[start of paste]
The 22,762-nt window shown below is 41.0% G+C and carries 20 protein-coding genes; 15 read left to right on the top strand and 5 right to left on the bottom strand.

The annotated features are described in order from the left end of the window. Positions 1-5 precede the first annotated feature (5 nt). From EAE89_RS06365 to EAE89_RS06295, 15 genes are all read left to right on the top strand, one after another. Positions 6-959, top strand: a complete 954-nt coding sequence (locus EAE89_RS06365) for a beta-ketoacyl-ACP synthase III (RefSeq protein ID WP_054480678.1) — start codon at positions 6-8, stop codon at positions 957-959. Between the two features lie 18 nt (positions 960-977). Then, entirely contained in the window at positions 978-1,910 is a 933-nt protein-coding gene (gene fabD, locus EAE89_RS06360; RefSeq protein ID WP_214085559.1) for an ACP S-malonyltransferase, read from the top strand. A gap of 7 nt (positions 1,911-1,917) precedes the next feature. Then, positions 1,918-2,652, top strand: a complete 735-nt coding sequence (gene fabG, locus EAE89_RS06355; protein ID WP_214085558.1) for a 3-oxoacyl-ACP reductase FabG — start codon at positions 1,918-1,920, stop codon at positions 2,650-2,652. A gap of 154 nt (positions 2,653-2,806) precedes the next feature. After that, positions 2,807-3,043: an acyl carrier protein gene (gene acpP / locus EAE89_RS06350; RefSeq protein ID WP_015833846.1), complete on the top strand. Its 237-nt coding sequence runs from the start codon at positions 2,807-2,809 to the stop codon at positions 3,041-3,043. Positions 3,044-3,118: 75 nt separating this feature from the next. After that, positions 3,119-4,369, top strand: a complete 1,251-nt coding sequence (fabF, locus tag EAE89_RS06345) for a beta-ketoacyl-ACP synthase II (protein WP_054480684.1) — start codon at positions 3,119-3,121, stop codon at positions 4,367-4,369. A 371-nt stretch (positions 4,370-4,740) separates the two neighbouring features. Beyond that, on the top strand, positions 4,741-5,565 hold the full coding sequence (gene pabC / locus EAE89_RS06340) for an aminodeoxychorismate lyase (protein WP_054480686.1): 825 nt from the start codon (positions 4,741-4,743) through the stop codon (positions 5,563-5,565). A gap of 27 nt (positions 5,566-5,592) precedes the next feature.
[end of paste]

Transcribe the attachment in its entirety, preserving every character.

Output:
The 22,762-nt window shown below is 41.0% G+C and carries 20 protein-coding genes; 15 read left to right on the top strand and 5 right to left on the bottom strand.

The annotated features are described in order from the left end of the window. Positions 1-5 precede the first annotated feature (5 nt). From EAE89_RS06365 to EAE89_RS06295, 15 genes are all read left to right on the top strand, one after another. Positions 6-959, top strand: a complete 954-nt coding sequence (locus EAE89_RS06365) for a beta-ketoacyl-ACP synthase III (RefSeq protein ID WP_054480678.1) — start codon at positions 6-8, stop codon at positions 957-959. Between the two features lie 18 nt (positions 960-977). Then, entirely contained in the window at positions 978-1,910 is a 933-nt protein-coding gene (gene fabD, locus EAE89_RS06360; RefSeq protein ID WP_214085559.1) for an ACP S-malonyltransferase, read from the top strand. A gap of 7 nt (positions 1,911-1,917) precedes the next feature. Then, positions 1,918-2,652, top strand: a complete 735-nt coding sequence (gene fabG, locus EAE89_RS06355; protein ID WP_214085558.1) for a 3-oxoacyl-ACP reductase FabG — start codon at positions 1,918-1,920, stop codon at positions 2,650-2,652. A gap of 154 nt (positions 2,653-2,806) precedes the next feature. After that, positions 2,807-3,043: an acyl carrier protein gene (gene acpP / locus EAE89_RS06350; RefSeq protein ID WP_015833846.1), complete on the top strand. Its 237-nt coding sequence runs from the start codon at positions 2,807-2,809 to the stop codon at positions 3,041-3,043. Positions 3,044-3,118: 75 nt separating this feature from the next. After that, positions 3,119-4,369, top strand: a complete 1,251-nt coding sequence (fabF, locus tag EAE89_RS06345) for a beta-ketoacyl-ACP synthase II (protein WP_054480684.1) — start codon at positions 3,119-3,121, stop codon at positions 4,367-4,369. A 371-nt stretch (positions 4,370-4,740) separates the two neighbouring features. Beyond that, on the top strand, positions 4,741-5,565 hold the full coding sequence (gene pabC / locus EAE89_RS06340) for an aminodeoxychorismate lyase (protein WP_054480686.1): 825 nt from the start codon (positions 4,741-4,743) through the stop codon (positions 5,563-5,565). A gap of 27 nt (positions 5,566-5,592) precedes the next feature.